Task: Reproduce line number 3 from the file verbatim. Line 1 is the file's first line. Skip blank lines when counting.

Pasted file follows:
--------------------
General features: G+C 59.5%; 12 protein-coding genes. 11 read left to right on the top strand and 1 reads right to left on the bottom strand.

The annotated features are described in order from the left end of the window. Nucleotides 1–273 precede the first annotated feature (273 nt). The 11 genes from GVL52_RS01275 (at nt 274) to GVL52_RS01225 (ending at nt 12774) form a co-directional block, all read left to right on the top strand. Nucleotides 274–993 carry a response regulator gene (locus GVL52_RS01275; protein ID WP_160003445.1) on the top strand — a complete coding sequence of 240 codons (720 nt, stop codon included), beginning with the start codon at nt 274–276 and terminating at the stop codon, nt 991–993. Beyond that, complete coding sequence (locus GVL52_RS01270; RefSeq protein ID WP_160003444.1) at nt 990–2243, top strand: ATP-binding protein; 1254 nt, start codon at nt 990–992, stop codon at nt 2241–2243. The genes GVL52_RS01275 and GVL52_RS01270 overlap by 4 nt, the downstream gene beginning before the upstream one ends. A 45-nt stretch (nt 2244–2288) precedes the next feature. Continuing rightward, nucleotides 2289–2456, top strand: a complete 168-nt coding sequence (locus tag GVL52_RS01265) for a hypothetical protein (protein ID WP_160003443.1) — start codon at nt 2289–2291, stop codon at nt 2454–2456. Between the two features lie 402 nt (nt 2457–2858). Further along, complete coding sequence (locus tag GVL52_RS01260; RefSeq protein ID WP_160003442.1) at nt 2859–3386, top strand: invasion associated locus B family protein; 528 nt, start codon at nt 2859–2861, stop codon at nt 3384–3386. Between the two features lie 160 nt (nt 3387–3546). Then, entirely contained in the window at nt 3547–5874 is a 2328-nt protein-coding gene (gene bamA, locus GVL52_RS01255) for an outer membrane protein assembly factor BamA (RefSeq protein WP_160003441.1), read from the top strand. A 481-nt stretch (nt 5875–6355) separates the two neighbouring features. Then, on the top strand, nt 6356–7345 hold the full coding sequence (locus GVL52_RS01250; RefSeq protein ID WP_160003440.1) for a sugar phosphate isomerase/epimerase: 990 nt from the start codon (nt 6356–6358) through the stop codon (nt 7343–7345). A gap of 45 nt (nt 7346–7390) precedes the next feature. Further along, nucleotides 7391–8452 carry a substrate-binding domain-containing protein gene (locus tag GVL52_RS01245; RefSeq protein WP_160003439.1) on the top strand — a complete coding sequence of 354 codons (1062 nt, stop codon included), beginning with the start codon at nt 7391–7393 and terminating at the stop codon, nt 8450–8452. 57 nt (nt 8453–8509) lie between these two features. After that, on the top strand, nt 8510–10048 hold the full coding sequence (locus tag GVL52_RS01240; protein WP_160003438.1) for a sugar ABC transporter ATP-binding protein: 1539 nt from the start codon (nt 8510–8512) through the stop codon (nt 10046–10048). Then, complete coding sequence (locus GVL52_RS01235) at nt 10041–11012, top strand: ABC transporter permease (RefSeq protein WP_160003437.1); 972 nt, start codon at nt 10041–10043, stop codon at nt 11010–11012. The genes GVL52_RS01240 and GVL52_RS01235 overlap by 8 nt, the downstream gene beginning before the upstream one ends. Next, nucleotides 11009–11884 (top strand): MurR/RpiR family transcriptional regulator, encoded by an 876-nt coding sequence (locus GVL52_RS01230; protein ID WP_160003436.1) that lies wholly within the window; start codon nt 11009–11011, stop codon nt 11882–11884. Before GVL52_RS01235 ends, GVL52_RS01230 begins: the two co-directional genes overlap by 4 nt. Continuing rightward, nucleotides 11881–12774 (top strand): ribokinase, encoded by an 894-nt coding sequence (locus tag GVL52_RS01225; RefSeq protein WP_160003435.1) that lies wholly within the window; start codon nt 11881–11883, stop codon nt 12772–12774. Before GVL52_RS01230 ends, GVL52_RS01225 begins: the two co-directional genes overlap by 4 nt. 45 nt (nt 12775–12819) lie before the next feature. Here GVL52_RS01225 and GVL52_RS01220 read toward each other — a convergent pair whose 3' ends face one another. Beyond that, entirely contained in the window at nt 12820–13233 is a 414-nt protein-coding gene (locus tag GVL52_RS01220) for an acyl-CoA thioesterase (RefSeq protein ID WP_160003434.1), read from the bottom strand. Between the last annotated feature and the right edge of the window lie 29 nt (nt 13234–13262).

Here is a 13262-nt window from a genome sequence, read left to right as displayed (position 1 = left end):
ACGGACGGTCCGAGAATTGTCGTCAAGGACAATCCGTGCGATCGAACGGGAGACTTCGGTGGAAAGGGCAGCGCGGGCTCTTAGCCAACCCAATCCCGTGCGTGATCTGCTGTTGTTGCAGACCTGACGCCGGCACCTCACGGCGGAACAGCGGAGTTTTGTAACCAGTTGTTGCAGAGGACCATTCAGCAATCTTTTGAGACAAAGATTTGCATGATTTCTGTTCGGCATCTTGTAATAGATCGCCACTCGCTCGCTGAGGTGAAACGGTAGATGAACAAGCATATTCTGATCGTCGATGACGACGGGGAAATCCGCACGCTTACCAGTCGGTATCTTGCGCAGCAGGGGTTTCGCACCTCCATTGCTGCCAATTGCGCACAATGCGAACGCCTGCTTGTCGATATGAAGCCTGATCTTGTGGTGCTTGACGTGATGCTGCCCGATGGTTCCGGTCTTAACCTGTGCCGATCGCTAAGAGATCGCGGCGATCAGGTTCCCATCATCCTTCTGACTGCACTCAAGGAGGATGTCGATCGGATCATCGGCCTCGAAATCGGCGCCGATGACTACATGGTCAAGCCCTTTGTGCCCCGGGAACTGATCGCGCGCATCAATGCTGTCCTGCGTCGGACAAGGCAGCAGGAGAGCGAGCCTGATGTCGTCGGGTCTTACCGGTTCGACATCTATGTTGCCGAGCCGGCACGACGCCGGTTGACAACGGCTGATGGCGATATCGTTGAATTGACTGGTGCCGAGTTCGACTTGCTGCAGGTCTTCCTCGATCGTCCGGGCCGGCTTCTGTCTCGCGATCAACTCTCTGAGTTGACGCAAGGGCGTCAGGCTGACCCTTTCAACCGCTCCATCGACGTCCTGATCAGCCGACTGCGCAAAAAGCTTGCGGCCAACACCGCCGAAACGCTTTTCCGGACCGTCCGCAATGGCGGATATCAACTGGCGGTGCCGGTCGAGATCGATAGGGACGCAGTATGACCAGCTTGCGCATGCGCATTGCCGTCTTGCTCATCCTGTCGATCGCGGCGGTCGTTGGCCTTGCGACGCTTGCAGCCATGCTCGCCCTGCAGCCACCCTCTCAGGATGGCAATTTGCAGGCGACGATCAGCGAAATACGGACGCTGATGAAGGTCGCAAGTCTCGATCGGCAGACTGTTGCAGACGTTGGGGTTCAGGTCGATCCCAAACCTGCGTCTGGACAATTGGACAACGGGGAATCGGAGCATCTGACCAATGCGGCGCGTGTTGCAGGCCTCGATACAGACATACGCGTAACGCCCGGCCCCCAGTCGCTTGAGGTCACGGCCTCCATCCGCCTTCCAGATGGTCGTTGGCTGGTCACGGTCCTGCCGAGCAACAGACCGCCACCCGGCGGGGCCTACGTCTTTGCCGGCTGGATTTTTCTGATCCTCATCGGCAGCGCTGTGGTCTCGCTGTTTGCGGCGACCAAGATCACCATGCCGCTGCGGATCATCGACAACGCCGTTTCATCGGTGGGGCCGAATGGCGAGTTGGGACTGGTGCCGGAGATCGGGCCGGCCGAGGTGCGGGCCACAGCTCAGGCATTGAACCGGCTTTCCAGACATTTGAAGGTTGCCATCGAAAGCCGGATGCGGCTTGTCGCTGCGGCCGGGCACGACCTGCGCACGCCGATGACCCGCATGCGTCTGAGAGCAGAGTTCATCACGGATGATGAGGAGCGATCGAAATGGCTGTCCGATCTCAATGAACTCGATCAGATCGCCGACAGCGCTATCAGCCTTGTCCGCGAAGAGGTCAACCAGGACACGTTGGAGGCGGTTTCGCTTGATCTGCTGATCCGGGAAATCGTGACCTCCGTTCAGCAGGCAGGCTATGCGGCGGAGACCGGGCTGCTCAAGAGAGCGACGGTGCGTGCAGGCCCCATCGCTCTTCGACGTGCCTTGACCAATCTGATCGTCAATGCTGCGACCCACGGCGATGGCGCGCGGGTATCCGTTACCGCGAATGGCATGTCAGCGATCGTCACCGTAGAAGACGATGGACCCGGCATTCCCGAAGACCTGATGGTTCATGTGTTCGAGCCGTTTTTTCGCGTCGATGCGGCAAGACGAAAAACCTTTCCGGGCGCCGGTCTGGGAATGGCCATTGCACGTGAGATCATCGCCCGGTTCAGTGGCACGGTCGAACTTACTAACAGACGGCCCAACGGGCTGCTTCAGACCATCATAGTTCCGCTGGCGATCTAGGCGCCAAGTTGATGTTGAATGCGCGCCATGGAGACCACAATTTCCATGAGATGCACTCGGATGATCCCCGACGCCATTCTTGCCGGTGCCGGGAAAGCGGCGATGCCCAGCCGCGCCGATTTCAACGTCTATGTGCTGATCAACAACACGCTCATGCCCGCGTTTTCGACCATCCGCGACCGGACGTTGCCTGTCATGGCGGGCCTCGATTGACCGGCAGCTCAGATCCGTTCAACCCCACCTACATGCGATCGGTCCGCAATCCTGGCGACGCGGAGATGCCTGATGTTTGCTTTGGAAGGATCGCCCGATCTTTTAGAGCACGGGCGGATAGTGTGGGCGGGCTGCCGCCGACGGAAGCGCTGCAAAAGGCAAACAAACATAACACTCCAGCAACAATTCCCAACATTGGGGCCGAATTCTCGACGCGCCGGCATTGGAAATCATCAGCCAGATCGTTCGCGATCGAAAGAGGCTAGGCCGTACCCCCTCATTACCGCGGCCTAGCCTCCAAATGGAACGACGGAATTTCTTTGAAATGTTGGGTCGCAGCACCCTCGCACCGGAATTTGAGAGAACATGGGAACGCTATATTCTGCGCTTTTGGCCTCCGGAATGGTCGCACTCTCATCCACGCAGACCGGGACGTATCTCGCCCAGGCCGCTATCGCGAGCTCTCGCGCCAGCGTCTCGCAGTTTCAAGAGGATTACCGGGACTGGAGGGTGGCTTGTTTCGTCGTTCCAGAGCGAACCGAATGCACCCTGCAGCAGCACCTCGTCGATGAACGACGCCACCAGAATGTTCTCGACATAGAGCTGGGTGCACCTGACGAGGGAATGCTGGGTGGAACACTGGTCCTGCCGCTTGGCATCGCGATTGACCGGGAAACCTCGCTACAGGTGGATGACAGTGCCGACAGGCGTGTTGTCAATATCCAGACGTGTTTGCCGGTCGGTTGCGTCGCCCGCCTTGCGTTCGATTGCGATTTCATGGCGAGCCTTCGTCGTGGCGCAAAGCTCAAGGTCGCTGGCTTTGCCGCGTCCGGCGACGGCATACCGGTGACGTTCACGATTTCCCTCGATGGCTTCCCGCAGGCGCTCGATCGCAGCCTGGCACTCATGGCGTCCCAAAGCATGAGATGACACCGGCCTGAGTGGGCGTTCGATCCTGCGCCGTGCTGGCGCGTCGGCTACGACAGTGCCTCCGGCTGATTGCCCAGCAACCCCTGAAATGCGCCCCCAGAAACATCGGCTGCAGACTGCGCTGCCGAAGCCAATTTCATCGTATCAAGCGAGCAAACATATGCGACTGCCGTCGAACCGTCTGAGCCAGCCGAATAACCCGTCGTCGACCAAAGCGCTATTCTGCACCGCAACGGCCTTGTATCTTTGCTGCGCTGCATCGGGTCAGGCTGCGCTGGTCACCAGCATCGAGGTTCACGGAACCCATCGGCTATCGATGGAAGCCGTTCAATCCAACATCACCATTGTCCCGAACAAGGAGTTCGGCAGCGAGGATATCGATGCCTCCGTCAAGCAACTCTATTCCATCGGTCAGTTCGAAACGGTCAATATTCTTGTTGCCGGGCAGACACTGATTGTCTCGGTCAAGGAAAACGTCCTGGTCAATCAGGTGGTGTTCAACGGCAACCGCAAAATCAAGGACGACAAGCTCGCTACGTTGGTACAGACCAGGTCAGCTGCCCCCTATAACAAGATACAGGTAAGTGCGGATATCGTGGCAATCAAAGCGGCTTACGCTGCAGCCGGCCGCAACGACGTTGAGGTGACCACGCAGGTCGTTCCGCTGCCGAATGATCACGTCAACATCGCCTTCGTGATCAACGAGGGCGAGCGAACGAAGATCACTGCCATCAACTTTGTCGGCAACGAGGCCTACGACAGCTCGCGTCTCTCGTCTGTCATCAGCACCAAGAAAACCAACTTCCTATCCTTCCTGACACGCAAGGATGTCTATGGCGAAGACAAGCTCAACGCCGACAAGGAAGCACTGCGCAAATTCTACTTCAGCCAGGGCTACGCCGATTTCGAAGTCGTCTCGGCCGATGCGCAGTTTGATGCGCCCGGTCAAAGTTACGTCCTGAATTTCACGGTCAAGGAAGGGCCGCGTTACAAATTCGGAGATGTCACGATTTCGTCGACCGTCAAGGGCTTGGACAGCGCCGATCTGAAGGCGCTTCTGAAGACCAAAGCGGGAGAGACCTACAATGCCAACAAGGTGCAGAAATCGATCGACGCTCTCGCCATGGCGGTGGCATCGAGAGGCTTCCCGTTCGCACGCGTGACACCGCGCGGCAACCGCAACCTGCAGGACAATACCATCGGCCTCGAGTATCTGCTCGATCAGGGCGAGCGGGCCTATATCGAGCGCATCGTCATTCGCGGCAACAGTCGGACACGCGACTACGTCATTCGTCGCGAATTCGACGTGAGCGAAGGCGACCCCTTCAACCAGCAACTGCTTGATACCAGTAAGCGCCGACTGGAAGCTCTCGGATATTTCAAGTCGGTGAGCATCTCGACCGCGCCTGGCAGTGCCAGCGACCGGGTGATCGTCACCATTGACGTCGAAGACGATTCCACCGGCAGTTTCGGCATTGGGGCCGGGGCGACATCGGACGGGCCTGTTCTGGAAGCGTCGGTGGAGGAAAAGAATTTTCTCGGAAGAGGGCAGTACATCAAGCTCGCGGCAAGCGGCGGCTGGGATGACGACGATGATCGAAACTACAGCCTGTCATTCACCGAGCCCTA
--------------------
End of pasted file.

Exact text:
Here is a 13262-nt window from a genome sequence, read left to right as displayed (position 1 = left end):